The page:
COLUMBIA — Drum lines and boisterous cheering sections. Sign wavers and flying blimps. Hundreds of news outlets from around the world and 22 contenders vying for the nation’s highest office.

Exactly 500 days out from the 2020 general election — and 252 days away from South Carolina’s Feb. 29 presidential primary — Columbia played host Saturday to a S.C. Democratic Party Convention unlike any in recent memory.

The frenetic scene offered candidates an opportunity to pitch themselves in seven-minute spurts throughout the day. Meanwhile, staffers and volunteers darted through the crowd seeking to enlist new supporters

A fiery California Sen. Kamala Harris kickstarted the day by vowing to “prosecute the case” against President Donald Trump. Massachusetts Sen. Elizabeth Warren inspired chants of her name when she called for “big structural change in America.”

Vermont Sen. Bernie Sanders renewed his 2016 rallying cry to confront the nation’s most powerful corporations, and he kept the celebratory vibes going even after the convention was over with an afterparty for supporters.

A mid-afternoon lull in the proceedings abruptly ended when hordes of screaming Beto O’Rourke supporters descended the convention center’s escalators, more closely resembling a gang of rowdy sports fans than a group of political supporters.

With the crowd growing weary at the end of a long day, the final speakers, New Jersey Sen. Cory Booker and former Vice President Joe Biden, nonetheless brought them to their feet.

But perhaps the biggest winners of the day were South Carolina Democrats — a group that has yearned for years to reel in the kind of attention and resources afforded to historically blue or battleground states.

Some of the loudest roars of approval came when several candidates promised to continue visiting South Carolina even after the primary is over — addressing a long-held gripe from Democrats in the state that they are often overlooked until their primary votes are needed.

“I’m going to be one of these folks who campaigns here in the primary and comes back in the general to and helps to build a blue state, which I know the makings of are here,” Booker told The Post and Courier.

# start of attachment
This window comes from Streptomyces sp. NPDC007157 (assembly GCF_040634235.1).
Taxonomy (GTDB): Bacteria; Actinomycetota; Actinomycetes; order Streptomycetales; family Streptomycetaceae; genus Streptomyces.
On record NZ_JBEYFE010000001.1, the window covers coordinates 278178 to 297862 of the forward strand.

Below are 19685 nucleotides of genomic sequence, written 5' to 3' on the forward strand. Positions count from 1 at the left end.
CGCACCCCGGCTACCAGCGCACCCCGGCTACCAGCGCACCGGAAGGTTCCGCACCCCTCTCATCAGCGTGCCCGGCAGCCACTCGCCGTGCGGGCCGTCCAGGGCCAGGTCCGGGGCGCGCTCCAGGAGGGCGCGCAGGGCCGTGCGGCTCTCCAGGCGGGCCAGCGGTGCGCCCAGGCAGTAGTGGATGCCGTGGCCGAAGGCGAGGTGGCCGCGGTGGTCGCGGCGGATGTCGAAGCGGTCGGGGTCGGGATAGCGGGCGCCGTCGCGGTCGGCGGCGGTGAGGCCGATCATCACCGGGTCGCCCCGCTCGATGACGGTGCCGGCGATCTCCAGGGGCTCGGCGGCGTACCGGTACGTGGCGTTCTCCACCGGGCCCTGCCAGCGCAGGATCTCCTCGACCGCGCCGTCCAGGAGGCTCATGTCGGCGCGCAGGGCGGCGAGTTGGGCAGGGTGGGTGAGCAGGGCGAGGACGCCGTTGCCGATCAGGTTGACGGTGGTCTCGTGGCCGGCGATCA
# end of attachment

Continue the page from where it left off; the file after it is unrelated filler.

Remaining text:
S.C. House Minority Leader Todd Rutherford said in his 21 years in office, he had never seen the level of exuberance on display at the party’s annual convention weekend, punctuated with U.S. Rep. Jim Clyburn's Fish Fry on Friday night that drew 7,000 and featured almost all of the 2020 candidates on stage for the first time.

The excitement and party-like atmosphere around the Fish Fry, which has become a staple for Democrats in the early-voting state that's the first test to win African American voters, was a fitting set up for the record attendance at the convention.

“The fact that people across the spectrum are not only willing to come out and vote in the past election but come out to a Democratic convention to show their enthusiasm is just beyond the reach of what anybody thought was possible a couple years ago,” said Rutherford, a Columbia attorney.

First timers

Many of the more than 2,500 delegates and guests reported attending a convention for the first time.

“I decided I can’t just sit around and be angry,” said Kim Ford, a Columbia teacher. “I needed to get involved.”

Ford volunteered as a precinct captain with the Richland County Democratic Party where she has helped with voter registration and she became a party delegate.

Ford likes Warren because she believes the senator has the most concrete and clear plans in the field. Still like other delegates, Ford spent eight hours Saturday listening to other candidates for a message that connected.

Carolyn Addison, a 70-year-old retired school counselor from Chesterfield County, took notes from all the candidates’ speeches on a small pad resting on her lap.

“If we could combine everybody into one person, that would be ideal,” said Addison, an alternate delegate who was attending her first convention because she wants Trump out of office. “We just need somebody sincere.”